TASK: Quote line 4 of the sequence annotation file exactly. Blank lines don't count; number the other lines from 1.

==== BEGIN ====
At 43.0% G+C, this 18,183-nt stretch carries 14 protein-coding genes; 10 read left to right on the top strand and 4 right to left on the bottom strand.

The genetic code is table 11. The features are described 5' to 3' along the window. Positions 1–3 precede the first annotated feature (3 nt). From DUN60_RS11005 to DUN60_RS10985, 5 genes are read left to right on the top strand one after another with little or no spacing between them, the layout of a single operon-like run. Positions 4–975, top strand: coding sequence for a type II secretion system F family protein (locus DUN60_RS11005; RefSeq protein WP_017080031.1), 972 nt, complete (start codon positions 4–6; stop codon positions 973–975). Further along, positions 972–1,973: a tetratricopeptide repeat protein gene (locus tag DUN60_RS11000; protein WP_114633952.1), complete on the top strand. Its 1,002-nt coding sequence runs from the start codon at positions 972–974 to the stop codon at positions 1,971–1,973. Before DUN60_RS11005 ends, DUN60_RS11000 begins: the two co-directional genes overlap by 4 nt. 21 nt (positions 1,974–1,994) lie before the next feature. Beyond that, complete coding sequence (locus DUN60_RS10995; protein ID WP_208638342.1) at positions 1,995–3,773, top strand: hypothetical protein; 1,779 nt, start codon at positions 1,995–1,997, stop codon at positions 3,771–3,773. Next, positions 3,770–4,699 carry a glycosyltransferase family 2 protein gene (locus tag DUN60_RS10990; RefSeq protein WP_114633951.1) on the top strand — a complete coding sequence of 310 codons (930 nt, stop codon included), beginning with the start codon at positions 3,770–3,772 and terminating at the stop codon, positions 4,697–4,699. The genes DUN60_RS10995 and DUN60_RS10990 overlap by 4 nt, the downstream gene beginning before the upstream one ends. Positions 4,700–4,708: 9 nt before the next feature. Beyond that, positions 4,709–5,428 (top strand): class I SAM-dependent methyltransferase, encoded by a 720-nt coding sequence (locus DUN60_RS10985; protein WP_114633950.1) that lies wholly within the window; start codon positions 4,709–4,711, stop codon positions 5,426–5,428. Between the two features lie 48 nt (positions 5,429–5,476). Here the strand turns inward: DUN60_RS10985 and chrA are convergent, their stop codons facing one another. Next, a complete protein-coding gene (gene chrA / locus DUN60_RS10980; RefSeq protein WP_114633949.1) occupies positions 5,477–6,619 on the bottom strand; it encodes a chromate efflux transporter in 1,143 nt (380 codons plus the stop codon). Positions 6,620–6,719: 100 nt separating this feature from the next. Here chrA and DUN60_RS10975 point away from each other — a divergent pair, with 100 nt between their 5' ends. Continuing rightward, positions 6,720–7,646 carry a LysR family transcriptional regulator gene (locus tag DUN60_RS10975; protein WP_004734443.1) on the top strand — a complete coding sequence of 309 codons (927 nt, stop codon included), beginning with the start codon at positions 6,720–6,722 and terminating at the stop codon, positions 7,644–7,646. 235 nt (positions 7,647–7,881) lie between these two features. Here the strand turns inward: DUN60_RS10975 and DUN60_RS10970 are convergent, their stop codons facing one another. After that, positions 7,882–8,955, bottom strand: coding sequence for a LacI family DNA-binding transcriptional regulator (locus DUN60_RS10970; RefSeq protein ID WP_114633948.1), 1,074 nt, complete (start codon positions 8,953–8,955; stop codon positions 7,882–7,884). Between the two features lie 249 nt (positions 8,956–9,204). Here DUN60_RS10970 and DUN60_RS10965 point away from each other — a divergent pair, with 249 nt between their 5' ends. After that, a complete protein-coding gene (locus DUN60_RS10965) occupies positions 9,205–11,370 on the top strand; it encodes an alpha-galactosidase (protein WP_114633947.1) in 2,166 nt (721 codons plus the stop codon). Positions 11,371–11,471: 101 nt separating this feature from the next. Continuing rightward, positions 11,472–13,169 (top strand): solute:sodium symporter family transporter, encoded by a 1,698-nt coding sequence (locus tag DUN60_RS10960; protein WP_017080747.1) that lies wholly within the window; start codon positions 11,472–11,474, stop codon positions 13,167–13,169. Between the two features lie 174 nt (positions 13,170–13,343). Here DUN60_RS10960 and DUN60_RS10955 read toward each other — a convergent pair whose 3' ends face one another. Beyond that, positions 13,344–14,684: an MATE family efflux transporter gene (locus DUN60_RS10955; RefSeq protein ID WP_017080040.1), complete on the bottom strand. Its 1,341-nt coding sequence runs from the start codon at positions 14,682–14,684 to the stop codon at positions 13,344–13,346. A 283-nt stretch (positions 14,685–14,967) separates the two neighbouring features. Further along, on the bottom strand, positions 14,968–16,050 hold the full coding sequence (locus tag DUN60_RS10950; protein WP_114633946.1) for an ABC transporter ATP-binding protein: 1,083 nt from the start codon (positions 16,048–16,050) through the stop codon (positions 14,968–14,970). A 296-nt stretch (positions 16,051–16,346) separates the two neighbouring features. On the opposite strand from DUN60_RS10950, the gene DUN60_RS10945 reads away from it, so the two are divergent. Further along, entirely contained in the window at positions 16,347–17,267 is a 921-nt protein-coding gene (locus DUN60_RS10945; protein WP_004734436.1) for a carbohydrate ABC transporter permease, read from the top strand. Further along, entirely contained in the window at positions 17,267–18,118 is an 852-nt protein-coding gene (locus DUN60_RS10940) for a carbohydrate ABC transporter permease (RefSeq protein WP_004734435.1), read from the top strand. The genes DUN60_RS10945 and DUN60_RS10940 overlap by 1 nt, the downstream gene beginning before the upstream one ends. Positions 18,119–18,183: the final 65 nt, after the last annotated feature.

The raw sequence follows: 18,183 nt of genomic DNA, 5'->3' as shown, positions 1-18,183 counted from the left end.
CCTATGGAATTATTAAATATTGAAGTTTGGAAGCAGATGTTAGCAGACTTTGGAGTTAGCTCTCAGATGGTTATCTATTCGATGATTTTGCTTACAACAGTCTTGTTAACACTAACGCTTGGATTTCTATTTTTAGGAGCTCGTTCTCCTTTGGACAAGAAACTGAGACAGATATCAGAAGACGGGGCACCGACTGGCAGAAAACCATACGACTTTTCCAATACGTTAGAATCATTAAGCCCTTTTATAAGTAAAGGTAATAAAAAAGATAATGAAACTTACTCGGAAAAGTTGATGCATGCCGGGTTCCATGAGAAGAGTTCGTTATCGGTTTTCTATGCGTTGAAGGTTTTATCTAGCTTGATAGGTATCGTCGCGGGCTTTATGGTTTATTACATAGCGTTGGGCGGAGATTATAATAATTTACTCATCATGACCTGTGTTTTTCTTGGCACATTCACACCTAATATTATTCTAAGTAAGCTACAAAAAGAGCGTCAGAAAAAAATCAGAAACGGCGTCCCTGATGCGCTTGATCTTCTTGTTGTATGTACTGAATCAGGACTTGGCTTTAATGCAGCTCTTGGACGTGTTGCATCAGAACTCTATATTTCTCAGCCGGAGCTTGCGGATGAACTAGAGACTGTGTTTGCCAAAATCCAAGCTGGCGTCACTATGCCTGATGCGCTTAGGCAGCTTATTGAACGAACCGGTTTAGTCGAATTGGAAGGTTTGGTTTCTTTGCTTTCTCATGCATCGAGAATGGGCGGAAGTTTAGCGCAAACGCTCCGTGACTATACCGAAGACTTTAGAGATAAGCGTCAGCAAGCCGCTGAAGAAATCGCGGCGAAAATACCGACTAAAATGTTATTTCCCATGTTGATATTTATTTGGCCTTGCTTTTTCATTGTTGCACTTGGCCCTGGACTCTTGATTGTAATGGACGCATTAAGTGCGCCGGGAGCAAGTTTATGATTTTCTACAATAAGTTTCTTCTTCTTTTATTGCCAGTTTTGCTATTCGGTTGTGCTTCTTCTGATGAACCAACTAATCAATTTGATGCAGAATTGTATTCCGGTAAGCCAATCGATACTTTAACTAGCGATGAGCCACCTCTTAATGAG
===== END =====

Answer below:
CCTATGGAATTATTAAATATTGAAGTTTGGAAGCAGATGTTAGCAGACTTTGGAGTTAGCTCTCAGATGGTTATCTATTCGATGATTTTGCTTACAACAGTCTTGTTAACACTAACGCTTGGATTTCTATTTTTAGGAGCTCGTTCTCCTTTGGACAAGAAACTGAGACAGATATCAGAAGACGGGGCACCGACTGGCAGAAAACCATACGACTTTTCCAATACGTTAGAATCATTAAGCCCTTTTATAAGTAAAGGTAATAAAAAAGATAATGAAACTTACTCGGAAAAGTTGATGCATGCCGGGTTCCATGAGAAGAGTTCGTTATCGGTTTTCTATGCGTTGAAGGTTTTATCTAGCTTGATAGGTATCGTCGCGGGCTTTATGGTTTATTACATAGCGTTGGGCGGAGATTATAATAATTTACTCATCATGACCTGTGTTTTTCTTGGCACATTCACACCTAATATTATTCTAAGTAAGCTACAAAAAGAGCGTCAGAAAAAAATCAGAAACGGCGTCCCTGATGCGCTTGATCTTCTTGTTGTATGTACTGAATCAGGACTTGGCTTTAATGCAGCTCTTGGACGTGTTGCATCAGAACTCTATATTTCTCAGCCGGAGCTTGCGGATGAACTAGAGACTGTGTTTGCCAAAATCCAAGCTGGCGTCACTATGCCTGATGCGCTTAGGCAGCTTATTGAACGAACCGGTTTAGTCGAATTGGAAGGTTTGGTTTCTTTGCTTTCTCATGCATCGAGAATGGGCGGAAGTTTAGCGCAAACGCTCCGTGACTATACCGAAGACTTTAGAGATAAGCGTCAGCAAGCCGCTGAAGAAATCGCGGCGAAAATACCGACTAAAATGTTATTTCCCATGTTGATATTTATTTGGCCTTGCTTTTTCATTGTTGCACTTGGCCCTGGACTCTTGATTGTAATGGACGCATTAAGTGCGCCGGGAGCAAGTTTATGATTTTCTACAATAAGTTTCTTCTTCTTTTATTGCCAGTTTTGCTATTCGGTTGTGCTTCTTCTGATGAACCAACTAATCAATTTGATGCAGAATTGTATTCCGGTAAGCCAATCGATACTTTAACTAGCGATGAGCCACCTCTTAATGAG